Licenses for the data

Project 365 #303: 301009 Blink And You'll Miss It! Photo: Pete, Flickr
Photo: Pete, Flickr. CC BY

The general idea of open data is that it should be “freely available to everyone to use and republish as they wish, without restrictions from copyright, patents or other mechanisms of control” (definition from Wikipedia). But what does that mean in practice in terms of licensing?

We publish Sweden’s aid data on in order to increase government transparency and accountability, and we also want the data to be freely available to use for other purposes. However, there are some cases where copyright applies and where Sida is not in a position to waiver those rights. In trying to answer the question of what copyright licenses apply to our data and documents, the team decided to meet up with Wikimedia Sverige to sort things out.


Public Domain Mark (PDM) or CC0?

Just like any other public authority in Sweden, copyright does not subsist in laws, regulations, decisions or reports by Sida. Comparing the two licenses PDM and CC0, they practically result in the same thing: the data can be used freely. However, PDM and CC0 assume two completely different starting points that are important to remember. CC0 assumes that the publisher of the material owns the copyright and waivers those rights (as far as possible), while the PDM license should be applied to material where no copyright exists at all. The PDM is recommended by Creative Commons to be used for material where no copyright no longer applies, mainly due the old age of the work. In that sense the PDM-license is not ideal, but it is the license that we have deemed is most applicable to government data.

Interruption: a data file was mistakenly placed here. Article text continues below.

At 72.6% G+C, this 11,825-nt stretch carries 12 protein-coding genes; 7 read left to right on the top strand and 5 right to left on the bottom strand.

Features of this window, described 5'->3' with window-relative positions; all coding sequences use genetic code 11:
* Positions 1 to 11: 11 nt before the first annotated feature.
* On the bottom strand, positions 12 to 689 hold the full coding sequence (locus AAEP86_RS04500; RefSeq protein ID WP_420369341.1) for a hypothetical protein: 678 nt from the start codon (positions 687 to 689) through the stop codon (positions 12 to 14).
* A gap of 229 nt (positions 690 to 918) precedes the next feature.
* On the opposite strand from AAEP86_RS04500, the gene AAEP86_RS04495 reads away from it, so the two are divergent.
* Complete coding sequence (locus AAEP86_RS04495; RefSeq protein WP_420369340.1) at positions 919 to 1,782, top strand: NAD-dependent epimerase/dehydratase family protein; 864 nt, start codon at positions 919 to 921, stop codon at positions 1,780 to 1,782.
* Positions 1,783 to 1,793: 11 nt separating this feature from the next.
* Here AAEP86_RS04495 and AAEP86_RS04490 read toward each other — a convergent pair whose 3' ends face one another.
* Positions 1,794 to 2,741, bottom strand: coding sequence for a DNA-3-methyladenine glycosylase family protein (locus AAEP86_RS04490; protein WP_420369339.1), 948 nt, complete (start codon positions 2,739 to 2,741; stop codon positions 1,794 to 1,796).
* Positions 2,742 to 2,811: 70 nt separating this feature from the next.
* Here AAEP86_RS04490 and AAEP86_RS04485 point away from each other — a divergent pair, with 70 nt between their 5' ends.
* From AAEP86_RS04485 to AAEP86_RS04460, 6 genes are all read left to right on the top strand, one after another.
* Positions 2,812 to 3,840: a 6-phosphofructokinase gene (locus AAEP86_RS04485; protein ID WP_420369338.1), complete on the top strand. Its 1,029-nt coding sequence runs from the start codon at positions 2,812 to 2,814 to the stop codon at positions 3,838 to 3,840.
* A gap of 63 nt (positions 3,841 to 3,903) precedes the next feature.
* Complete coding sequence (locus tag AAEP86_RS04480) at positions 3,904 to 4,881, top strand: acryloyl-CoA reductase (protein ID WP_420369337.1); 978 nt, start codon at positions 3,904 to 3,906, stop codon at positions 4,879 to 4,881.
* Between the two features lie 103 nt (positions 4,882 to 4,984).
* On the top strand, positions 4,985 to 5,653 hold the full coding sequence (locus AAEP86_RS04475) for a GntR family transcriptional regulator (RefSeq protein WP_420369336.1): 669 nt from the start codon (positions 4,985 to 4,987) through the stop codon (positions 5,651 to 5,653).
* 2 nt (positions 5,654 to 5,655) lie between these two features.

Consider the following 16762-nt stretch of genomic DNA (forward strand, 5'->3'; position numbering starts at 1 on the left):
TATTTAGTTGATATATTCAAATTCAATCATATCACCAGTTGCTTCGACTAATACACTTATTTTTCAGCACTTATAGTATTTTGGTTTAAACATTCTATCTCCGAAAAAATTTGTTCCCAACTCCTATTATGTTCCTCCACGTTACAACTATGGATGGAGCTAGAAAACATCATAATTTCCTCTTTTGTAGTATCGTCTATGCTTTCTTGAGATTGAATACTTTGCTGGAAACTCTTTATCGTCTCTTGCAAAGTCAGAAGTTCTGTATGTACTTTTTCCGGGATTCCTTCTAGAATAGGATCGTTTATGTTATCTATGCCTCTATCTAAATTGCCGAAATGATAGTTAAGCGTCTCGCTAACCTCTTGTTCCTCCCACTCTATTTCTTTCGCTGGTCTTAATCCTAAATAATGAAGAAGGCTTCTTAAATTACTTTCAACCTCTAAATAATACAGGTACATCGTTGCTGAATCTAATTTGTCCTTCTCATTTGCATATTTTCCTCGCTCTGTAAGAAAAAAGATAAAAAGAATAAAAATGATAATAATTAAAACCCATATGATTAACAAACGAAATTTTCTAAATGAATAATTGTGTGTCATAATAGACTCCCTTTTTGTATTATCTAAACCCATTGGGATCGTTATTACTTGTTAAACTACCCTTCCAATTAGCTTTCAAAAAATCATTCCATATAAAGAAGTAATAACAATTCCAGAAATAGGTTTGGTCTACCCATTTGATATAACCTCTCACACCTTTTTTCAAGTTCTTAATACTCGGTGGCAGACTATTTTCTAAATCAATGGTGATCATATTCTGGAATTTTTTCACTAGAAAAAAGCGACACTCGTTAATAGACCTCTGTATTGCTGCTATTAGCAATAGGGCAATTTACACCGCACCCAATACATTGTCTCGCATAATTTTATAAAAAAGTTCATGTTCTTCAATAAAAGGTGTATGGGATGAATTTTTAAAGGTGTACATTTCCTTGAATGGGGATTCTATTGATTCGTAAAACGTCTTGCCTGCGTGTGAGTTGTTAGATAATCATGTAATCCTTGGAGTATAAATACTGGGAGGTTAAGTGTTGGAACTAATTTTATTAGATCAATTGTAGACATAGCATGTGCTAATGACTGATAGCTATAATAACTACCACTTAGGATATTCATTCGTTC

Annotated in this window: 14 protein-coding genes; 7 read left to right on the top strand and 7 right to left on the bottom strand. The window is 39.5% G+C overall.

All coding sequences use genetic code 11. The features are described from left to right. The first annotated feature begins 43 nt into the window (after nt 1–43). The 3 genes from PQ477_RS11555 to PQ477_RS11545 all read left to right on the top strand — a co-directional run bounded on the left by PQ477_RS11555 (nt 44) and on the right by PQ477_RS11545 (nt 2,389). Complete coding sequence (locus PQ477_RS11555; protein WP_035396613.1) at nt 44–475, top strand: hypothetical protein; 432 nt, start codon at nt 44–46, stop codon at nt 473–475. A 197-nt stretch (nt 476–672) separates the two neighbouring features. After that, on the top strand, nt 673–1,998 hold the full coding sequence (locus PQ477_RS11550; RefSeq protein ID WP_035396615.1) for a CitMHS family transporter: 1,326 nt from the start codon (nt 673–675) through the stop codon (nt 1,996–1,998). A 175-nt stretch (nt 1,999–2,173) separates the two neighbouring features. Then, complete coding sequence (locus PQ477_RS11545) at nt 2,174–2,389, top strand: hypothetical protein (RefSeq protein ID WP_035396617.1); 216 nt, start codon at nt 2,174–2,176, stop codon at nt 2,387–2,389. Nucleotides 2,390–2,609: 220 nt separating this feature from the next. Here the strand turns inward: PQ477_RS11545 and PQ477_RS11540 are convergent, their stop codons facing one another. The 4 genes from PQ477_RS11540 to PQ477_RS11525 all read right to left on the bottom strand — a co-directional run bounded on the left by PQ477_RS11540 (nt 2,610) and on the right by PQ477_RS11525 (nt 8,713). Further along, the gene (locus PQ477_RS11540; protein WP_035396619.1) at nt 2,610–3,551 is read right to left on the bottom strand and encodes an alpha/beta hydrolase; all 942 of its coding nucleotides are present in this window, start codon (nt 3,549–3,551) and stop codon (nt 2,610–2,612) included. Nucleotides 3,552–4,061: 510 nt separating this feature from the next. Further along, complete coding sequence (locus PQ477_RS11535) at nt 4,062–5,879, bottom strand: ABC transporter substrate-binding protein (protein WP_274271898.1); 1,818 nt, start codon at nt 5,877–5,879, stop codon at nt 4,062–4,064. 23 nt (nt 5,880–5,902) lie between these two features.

While it might seem like a detail, the chosen license does communicate an important point about government transparency: as a public authority we have no copyright to our open data that we can waiver as it already belongs to the public.

Documents and the exceptions that prove the rule

PDM is the choice of license for our open data since we do not have any copyright to it to start with. However, there are exceptions to be wary of. Copyright can still  apply to images, logotypes, maps and other material that is not produced by Sida but is present in our material. We are currently in the process of going through what types of documents we have available and what licenses might apply in each case.

You can read more about the terms of use here.

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